Christine

Biographical Note

Christine De Luca, who writes in both English and Shetlandic, is a native Shetlander who lives in Edinburgh.  She was Edinburgh’s Makar or poet laureate from 2014-17.

Despite a full-time working life in education she has produced over a dozen books, mainly poetry, but also a novel and some children’s stories. Dat Trickster Sun (Mariscat Press, 2014) was shortlisted for the Michael Marks award.  Her new collection, Veeve (Mariscat Press) will be available from summer 2021.

She is active in translation and has taken part in literary festivals in many countries. Her poetry has often won awards in her native Shetland and a French bilingual Selected, Mondes Parallèles (éditions fédérop, 2007), won the Prix du Livre insulaire 2007 pour Poésie.  She also has bi-lingual collections published in Norway, Iceland, Italy and England.

Christine enjoys collaborating with musicians and visuals artists, most recently with Victoria Crowe (Another Place, Another Time, Scottish Gallery, 2021).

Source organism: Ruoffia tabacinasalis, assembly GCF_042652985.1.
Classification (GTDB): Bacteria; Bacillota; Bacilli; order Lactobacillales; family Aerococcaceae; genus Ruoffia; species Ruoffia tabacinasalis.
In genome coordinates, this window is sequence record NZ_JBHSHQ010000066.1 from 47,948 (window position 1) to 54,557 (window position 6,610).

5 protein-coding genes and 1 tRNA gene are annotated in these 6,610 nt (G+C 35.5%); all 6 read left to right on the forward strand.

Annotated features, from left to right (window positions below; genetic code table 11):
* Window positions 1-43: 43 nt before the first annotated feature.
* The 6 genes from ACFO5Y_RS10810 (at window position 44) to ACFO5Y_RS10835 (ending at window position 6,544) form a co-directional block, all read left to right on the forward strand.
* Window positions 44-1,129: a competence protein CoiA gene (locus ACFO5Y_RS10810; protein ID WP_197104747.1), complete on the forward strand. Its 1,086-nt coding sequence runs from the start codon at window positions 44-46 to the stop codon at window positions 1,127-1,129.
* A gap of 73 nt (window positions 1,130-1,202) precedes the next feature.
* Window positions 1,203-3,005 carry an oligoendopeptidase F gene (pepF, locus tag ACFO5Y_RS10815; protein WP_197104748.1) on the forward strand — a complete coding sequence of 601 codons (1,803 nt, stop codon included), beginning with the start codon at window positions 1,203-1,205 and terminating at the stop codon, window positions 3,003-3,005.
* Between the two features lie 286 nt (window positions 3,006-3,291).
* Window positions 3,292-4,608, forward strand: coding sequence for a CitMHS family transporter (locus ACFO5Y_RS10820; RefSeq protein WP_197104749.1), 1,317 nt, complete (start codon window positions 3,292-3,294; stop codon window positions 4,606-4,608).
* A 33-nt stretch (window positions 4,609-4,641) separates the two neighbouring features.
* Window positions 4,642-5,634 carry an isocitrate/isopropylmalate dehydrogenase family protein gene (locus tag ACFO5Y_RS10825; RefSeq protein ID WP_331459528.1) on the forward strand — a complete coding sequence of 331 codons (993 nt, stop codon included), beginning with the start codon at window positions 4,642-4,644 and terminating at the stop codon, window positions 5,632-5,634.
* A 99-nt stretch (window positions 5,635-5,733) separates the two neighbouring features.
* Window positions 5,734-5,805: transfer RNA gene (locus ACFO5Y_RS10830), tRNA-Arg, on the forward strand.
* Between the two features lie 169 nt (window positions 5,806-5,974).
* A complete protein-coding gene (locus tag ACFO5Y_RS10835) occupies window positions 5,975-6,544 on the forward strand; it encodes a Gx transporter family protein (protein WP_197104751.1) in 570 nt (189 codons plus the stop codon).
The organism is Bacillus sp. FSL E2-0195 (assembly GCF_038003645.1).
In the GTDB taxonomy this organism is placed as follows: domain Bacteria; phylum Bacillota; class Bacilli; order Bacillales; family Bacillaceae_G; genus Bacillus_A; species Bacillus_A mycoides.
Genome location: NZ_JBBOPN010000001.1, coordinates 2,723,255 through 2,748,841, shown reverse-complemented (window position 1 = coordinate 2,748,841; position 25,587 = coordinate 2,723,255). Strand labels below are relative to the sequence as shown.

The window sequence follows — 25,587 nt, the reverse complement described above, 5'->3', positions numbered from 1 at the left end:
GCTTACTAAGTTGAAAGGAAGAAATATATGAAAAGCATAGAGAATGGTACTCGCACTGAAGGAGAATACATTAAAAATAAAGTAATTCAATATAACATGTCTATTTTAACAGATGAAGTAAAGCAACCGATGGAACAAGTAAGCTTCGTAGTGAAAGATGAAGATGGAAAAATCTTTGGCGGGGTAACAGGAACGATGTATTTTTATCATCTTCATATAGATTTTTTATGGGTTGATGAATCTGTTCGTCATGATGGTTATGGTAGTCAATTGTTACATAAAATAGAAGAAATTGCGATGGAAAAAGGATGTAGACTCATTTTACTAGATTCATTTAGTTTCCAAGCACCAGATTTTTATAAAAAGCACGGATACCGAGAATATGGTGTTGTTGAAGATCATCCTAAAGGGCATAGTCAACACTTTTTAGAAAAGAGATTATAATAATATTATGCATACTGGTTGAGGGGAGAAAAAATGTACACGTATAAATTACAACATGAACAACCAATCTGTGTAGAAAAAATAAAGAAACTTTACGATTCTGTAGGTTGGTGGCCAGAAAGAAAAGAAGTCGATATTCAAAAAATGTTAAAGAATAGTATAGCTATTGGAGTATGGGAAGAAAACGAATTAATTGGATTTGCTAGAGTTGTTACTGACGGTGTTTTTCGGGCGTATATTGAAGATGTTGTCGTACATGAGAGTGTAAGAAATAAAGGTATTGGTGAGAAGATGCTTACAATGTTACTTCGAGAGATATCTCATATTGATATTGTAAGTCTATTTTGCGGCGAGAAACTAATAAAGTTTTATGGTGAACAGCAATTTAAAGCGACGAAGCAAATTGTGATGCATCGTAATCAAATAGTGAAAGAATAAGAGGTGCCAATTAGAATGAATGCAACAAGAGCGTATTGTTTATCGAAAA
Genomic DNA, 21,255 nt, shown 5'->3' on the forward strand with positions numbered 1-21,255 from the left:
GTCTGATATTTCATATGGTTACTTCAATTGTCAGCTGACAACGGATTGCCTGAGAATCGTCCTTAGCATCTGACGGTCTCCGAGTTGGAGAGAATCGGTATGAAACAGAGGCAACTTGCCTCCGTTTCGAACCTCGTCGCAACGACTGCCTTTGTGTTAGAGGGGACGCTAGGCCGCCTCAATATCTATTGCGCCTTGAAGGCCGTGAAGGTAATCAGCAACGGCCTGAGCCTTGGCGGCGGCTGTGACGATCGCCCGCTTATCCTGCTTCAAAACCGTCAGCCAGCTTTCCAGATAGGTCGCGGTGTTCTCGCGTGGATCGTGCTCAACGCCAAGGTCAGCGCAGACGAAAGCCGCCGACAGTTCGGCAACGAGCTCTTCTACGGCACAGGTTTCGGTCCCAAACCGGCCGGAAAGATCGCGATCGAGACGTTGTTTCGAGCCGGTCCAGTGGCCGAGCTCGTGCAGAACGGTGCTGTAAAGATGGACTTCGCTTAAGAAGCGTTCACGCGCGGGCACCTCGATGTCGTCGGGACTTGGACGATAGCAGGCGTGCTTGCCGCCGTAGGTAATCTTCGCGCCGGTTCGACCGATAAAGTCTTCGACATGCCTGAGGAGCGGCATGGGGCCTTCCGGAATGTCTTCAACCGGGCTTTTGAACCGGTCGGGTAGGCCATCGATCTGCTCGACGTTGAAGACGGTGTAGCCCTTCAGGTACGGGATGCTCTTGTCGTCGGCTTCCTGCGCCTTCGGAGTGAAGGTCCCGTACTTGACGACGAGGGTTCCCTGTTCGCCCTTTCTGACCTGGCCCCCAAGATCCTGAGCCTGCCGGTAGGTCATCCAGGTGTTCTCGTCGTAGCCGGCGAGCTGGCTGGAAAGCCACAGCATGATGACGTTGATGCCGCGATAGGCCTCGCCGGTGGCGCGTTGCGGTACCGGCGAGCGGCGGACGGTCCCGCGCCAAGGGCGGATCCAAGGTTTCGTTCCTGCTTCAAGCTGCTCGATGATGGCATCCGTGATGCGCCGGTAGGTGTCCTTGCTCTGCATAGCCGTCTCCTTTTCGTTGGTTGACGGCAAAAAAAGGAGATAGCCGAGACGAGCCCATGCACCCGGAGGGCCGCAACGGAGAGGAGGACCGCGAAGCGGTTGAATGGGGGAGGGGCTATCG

She is a long-standing member (since 1993) and current chair of Shore Poets.  Hansel Cooperative Press (supporting the arts in Orkney and Shetland) is also dear to her heart.

Click here for more information about Christine.
Click here for more information about Hansel Cooperative Press.

Veeve

Da wirld, shrukken tae window-peen,
hadds hits braeth.  A moarnin scene
wi licht – döless an dour – drittlin
trowe syer-cloots afore waarmin
peerie-wyes tae opalled scumble.

But, nose tae gless, a caald fumble,
a eence apön a time sense, blurry an frostit;
a inner wirld o nae paes, an half-haertit.
Mindin on flukkra-globes we’d shack,
waitin fur da snaa ta settle back.

Still spellboond an stumpsed,
an foo o hoop fur wir aert med new,
we stotter on; laek glinderin at dat sphere
comin at slowly, till veeve an crystal clear.

Veeve
The world, shrunk to a window-pane,
holds its breath.  A morning scene
with light – listless and dour – seeps    
through a muslin cloud before warming
gently to opalled scumble.

But, nose to glass, a cold fumble,
a once upon a time sense, blurry and frosted;
an inner world lacking peace, and half-hearted.
Remembering snow-filled globes we’d shake,
waiting for the flakes to settle back.

Still spellbound, bewildered,
and full of hope for our earth made new,
we stumble on; like peering at that sphere
unveiling slowly, till vivid and crystal clear.

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